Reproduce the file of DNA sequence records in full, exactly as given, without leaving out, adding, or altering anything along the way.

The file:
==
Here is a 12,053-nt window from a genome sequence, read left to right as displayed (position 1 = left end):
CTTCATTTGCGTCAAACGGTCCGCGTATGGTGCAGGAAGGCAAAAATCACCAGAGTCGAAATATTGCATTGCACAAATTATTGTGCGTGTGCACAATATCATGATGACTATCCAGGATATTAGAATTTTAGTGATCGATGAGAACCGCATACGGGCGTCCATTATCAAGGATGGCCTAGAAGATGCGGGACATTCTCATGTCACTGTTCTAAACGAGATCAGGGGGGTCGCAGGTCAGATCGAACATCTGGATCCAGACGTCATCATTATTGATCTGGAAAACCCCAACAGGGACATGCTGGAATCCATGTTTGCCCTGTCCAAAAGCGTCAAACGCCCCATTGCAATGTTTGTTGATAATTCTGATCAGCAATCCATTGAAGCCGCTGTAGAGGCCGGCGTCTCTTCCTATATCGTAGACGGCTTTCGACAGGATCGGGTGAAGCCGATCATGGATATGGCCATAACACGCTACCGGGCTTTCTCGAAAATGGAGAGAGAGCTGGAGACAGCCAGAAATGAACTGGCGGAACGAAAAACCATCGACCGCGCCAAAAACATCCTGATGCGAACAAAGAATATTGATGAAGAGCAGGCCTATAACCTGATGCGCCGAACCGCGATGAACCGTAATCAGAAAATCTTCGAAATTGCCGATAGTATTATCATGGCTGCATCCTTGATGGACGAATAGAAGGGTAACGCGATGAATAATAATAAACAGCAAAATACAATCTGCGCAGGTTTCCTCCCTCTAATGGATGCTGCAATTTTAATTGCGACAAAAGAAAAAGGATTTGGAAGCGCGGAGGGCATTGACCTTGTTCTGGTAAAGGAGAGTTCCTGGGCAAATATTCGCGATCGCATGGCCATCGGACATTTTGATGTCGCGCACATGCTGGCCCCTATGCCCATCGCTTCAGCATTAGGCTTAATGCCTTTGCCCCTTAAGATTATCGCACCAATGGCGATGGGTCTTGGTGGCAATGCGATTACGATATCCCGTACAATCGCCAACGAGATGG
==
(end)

Here is a 12,053-nt window from a genome sequence, read left to right as displayed (position 1 = left end):
CTTCATTTGCGTCAAACGGTCCGCGTATGGTGCAGGAAGGCAAAAATCACCAGAGTCGAAATATTGCATTGCACAAATTATTGTGCGTGTGCACAATATCATGATGACTATCCAGGATATTAGAATTTTAGTGATCGATGAGAACCGCATACGGGCGTCCATTATCAAGGATGGCCTAGAAGATGCGGGACATTCTCATGTCACTGTTCTAAACGAGATCAGGGGGGTCGCAGGTCAGATCGAACATCTGGATCCAGACGTCATCATTATTGATCTGGAAAACCCCAACAGGGACATGCTGGAATCCATGTTTGCCCTGTCCAAAAGCGTCAAACGCCCCATTGCAATGTTTGTTGATAATTCTGATCAGCAATCCATTGAAGCCGCTGTAGAGGCCGGCGTCTCTTCCTATATCGTAGACGGCTTTCGACAGGATCGGGTGAAGCCGATCATGGATATGGCCATAACACGCTACCGGGCTTTCTCGAAAATGGAGAGAGAGCTGGAGACAGCCAGAAATGAACTGGCGGAACGAAAAACCATCGACCGCGCCAAAAACATCCTGATGCGAACAAAGAATATTGATGAAGAGCAGGCCTATAACCTGATGCGCCGAACCGCGATGAACCGTAATCAGAAAATCTTCGAAATTGCCGATAGTATTATCATGGCTGCATCCTTGATGGACGAATAGAAGGGTAACGCGATGAATAATAATAAACAGCAAAATACAATCTGCGCAGGTTTCCTCCCTCTAATGGATGCTGCAATTTTAATTGCGACAAAAGAAAAAGGATTTGGAAGCGCGGAGGGCATTGACCTTGTTCTGGTAAAGGAGAGTTCCTGGGCAAATATTCGCGATCGCATGGCCATCGGACATTTTGATGTCGCGCACATGCTGGCCCCTATGCCCATCGCTTCAGCATTAGGCTTAATGCCTTTGCCCCTTAAGATTATCGCACCAATGGCGATGGGTCTTGGTGGCAATGCGATTACGATATCCCGTACAATCGCCAACGAGATGG